Go ahead and play around with the pen tool until you get a little more comfortable with its use. Remember CTRL Z is every graphic artist’s best friend! If you stray too far from the cup shape we’re tracing, feel free to start over. You can also adjust curves and the location of points with the white pointer. You can even make adjustments on a pixel by pixel level by selecting a certain point and moving it with the arrow keys on the keyboard.
Once you’re more comfortable with the pen tool, continue tracing around the cup until you’ve worked your way back to the first point you placed. You’ll know that you’re about to create a closed vector shape because the pointer will change to a little circle icon.
There’s a lot more to the Bézier pen tool than what we’ve discussed here, and in the future I’ll be expanding on its use. In the mean time learn it the way I did, by practicing! If you’d like to come back to the pen tool later, simply download this tutorial post-pen tool here (right-click, save-as).
Moving on, you should have an ugly outline around our coffee cup photo. Make sure the vector line work you made is selected (use the black pointer if it’s not) and then swap the stroke for the fill using the “Swap Stroke/Fill Colors” button which is located directly under the fill color in the tools panel. You should now have a solid vector shape placed directly on top of the cup in our photo.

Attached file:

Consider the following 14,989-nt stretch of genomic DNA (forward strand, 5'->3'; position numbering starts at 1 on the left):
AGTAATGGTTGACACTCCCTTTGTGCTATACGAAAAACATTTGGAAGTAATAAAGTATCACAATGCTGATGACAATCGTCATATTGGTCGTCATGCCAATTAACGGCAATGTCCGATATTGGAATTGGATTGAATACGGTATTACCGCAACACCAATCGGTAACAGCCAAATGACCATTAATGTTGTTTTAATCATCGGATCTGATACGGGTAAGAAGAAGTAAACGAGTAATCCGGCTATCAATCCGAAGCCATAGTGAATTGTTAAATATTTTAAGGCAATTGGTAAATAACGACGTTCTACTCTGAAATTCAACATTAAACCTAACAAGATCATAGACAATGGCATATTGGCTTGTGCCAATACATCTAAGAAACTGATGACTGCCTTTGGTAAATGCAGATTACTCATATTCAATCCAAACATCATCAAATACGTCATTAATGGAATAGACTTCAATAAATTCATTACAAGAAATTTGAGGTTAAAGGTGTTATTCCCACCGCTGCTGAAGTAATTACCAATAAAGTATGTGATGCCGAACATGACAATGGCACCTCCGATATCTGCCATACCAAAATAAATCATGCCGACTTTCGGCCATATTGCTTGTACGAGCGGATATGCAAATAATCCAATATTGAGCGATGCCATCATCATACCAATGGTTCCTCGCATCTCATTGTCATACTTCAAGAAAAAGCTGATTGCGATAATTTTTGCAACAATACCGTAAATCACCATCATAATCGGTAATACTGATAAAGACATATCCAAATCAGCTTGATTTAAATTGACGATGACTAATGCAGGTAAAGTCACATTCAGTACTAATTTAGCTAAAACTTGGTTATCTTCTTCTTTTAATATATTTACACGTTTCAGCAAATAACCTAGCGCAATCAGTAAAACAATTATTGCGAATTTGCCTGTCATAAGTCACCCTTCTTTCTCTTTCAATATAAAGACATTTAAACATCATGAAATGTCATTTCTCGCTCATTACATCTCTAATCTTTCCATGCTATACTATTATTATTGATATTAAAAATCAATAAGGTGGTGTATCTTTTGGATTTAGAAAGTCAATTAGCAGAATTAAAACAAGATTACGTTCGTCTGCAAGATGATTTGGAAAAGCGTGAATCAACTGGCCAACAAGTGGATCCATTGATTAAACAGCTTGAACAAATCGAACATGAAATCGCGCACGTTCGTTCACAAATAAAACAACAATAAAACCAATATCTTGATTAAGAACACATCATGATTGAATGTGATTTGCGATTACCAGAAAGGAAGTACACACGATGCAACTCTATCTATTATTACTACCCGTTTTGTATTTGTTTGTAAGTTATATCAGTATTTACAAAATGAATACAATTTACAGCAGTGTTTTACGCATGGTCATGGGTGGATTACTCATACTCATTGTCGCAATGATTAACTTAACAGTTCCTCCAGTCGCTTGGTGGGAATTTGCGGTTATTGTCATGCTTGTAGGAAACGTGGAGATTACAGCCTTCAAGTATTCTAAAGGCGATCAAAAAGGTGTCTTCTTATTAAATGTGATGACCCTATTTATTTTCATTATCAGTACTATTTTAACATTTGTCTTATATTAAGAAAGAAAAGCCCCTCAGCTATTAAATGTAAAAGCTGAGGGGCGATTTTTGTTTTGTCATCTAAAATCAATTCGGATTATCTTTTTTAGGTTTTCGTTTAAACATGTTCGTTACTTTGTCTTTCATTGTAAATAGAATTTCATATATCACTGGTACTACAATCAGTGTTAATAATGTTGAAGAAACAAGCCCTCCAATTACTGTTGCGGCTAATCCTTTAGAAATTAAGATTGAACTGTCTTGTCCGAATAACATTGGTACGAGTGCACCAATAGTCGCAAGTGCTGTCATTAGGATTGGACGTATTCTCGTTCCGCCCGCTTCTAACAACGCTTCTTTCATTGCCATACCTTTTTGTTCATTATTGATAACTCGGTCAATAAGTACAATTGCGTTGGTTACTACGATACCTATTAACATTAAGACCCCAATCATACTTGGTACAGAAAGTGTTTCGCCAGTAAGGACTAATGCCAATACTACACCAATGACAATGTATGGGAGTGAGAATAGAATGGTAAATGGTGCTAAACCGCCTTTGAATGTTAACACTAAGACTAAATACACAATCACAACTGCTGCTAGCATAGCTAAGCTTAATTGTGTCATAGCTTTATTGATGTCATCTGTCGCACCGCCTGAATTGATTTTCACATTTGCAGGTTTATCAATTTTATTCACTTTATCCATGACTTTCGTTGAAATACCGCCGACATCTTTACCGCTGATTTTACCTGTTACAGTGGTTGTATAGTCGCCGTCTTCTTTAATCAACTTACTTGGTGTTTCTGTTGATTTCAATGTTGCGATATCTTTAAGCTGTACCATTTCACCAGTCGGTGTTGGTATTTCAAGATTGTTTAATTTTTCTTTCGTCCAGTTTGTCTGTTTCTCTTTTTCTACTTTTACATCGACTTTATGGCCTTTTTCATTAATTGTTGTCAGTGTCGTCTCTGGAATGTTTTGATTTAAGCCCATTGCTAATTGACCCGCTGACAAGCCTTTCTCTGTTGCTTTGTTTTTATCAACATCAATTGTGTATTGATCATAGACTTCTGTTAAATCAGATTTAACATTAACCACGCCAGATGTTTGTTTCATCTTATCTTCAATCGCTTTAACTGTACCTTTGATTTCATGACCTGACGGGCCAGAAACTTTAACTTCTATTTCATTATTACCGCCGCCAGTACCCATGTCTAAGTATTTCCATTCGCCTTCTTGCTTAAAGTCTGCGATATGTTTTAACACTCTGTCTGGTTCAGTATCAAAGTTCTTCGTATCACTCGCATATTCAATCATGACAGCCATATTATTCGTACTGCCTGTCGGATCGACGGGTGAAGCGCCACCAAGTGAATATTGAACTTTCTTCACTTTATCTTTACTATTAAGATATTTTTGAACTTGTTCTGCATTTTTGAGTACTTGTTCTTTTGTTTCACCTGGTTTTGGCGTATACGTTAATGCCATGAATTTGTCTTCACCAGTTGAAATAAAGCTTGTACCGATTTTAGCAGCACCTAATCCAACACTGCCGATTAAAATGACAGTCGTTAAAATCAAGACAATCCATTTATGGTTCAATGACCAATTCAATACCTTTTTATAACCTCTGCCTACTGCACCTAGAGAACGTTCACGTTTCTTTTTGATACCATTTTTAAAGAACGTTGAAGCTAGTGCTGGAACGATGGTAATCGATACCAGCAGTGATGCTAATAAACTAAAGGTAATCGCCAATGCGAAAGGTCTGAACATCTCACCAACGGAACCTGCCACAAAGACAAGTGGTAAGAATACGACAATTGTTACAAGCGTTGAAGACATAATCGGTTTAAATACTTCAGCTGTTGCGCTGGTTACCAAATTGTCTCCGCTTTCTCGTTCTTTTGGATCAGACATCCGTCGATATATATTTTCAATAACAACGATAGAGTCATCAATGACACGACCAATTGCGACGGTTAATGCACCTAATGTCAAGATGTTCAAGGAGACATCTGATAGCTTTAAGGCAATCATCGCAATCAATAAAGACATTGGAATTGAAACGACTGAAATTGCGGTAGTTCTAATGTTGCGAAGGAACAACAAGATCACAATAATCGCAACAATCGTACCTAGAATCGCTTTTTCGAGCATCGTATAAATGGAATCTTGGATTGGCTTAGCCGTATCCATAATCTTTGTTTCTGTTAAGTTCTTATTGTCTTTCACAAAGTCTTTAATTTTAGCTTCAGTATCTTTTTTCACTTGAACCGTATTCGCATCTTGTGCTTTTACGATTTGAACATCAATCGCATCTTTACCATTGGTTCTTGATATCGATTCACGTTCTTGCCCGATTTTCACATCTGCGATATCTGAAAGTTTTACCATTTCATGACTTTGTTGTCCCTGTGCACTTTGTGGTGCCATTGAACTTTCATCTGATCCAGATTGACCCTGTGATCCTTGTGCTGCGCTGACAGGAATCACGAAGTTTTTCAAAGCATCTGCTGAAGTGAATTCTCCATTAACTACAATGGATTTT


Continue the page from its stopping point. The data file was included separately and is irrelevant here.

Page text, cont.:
Now we can bring this all together with one final step. Select the photo beneath the cup vector we drew with the black pointer. Now cut the photo using Edit > Cut or CTRL + X. Now, click the cup vector shape, and change the fill property in the bottom left from Solid to None. Now, you should see only a blue vector outline of our cup – without touching anything else, click Edit > Paste Inside.
Presto! We now have a masked coffee cup. Save your work at this stage and we’ll continue on in the next installment. In the mean time try creating additional vector masks. It’s a technique that is used frequently across all types of graphic design.
You can download the source PNG file for this tutorial in the state it’s shown above here (right-click, save-as). In the next post we’ll actually work that coffee cup into our design, and I’ll show you how to edit raster images, covert vector images into rasters, and much more. It’ll start to look more and more like a website I promise. If anyone has any questions or suggestions, please feel free to leave a comment below! Thanks for your kind words and support so far.